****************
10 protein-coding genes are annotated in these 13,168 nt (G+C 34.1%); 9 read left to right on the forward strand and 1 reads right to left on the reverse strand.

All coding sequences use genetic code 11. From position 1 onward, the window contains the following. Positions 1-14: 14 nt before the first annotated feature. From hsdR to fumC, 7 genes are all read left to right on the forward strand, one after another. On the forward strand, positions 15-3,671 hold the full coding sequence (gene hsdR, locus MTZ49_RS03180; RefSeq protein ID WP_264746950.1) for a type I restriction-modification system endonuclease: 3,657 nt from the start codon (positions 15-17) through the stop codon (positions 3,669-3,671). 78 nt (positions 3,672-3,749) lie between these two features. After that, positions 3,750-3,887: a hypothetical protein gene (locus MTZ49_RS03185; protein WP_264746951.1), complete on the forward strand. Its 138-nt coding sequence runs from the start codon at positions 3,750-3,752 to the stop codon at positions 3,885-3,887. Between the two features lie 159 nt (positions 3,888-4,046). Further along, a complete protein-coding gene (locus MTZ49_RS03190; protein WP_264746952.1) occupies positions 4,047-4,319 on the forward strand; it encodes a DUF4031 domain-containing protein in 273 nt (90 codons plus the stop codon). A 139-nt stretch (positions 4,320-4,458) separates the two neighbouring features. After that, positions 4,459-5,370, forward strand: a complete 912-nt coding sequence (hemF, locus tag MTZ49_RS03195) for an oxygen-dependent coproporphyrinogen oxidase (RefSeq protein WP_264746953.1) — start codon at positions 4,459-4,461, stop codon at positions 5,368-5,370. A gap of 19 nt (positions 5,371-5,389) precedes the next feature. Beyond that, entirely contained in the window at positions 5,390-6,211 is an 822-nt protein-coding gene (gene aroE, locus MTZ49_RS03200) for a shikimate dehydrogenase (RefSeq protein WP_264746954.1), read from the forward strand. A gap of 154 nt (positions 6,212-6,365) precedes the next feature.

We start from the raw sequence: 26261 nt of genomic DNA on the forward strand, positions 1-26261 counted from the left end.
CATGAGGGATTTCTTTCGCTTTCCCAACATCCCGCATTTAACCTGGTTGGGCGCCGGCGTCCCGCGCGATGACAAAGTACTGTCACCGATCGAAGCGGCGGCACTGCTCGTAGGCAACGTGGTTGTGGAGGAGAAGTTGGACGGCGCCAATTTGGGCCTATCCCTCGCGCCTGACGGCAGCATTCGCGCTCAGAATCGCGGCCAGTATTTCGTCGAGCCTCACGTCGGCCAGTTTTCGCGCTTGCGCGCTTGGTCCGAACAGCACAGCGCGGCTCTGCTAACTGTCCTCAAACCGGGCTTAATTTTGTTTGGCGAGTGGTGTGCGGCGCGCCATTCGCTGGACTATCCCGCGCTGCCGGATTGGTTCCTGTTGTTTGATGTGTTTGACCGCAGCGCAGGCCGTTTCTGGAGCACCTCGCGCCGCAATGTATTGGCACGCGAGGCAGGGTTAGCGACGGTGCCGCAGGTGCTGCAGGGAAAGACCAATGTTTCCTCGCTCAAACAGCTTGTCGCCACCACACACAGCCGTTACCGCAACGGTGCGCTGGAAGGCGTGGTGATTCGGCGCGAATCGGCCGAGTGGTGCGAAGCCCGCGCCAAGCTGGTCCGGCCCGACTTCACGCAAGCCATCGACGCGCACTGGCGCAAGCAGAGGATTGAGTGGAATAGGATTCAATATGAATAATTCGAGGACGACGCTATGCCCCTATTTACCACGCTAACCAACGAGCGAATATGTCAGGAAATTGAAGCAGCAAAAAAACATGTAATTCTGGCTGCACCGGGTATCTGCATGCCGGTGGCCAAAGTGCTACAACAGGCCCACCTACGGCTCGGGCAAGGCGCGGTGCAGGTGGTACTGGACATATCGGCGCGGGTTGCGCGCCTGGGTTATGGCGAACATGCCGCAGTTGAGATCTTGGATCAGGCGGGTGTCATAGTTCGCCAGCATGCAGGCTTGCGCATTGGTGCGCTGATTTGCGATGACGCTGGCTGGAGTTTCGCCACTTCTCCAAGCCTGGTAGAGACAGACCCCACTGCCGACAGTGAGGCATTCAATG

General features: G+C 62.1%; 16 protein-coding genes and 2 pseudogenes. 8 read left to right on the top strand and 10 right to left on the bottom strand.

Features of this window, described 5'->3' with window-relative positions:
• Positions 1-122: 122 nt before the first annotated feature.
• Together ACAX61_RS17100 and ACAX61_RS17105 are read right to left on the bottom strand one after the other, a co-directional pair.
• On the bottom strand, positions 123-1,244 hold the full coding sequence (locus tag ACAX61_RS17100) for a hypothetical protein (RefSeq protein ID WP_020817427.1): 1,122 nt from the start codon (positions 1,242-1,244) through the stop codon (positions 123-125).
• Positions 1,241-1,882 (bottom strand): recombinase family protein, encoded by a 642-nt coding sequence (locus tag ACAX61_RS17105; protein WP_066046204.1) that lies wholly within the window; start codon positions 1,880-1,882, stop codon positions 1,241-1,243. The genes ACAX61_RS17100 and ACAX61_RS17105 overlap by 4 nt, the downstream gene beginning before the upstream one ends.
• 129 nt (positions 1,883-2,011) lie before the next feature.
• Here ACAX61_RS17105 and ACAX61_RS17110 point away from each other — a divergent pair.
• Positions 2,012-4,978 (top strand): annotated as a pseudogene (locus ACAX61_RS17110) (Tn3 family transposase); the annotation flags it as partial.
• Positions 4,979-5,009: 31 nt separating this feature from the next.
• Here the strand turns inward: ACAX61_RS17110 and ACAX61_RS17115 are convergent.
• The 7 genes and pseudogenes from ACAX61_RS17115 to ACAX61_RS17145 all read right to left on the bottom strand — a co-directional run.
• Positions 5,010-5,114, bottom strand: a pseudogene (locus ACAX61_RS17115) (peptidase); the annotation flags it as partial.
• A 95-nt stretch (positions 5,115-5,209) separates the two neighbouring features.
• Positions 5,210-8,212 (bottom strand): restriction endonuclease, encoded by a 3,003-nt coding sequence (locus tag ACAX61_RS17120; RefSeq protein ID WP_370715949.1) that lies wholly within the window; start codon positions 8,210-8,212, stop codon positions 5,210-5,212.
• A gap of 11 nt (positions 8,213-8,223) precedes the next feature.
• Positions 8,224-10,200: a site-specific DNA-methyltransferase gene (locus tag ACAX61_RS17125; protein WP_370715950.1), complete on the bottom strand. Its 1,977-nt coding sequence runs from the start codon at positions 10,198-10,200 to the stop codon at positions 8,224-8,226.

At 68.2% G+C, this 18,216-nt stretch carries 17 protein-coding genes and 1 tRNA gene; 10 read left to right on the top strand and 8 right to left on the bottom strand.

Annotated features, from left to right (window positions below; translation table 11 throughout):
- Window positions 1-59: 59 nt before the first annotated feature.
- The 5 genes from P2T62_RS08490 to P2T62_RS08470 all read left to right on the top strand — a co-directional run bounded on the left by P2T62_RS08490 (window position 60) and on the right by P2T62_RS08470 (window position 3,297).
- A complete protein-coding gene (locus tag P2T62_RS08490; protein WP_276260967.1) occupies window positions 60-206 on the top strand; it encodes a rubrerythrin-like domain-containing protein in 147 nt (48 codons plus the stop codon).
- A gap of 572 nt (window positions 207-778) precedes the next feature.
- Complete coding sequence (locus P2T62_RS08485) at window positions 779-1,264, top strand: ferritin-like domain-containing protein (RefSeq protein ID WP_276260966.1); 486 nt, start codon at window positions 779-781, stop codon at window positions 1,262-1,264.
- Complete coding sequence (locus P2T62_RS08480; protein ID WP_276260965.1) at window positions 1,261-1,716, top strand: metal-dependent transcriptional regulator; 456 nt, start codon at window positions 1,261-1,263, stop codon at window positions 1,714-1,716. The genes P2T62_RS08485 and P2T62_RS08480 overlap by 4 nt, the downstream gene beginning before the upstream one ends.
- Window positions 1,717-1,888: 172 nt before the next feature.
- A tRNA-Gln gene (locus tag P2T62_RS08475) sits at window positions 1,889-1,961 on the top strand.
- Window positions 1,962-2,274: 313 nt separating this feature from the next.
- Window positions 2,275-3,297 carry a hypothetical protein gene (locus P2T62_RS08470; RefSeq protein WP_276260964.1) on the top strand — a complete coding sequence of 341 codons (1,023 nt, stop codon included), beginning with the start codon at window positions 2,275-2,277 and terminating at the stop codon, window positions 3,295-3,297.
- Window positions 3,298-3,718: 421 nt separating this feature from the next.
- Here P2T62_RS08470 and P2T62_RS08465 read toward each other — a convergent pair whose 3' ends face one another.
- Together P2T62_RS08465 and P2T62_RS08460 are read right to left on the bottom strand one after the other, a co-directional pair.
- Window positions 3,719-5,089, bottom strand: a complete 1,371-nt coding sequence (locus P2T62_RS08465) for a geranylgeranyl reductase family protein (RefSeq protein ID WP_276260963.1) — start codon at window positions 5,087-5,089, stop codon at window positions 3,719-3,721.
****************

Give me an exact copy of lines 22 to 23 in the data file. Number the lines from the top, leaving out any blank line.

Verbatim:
At 68.2% G+C, this 18,216-nt stretch carries 17 protein-coding genes and 1 tRNA gene; 10 read left to right on the top strand and 8 right to left on the bottom strand.

Annotated features, from left to right (window positions below; translation table 11 throughout):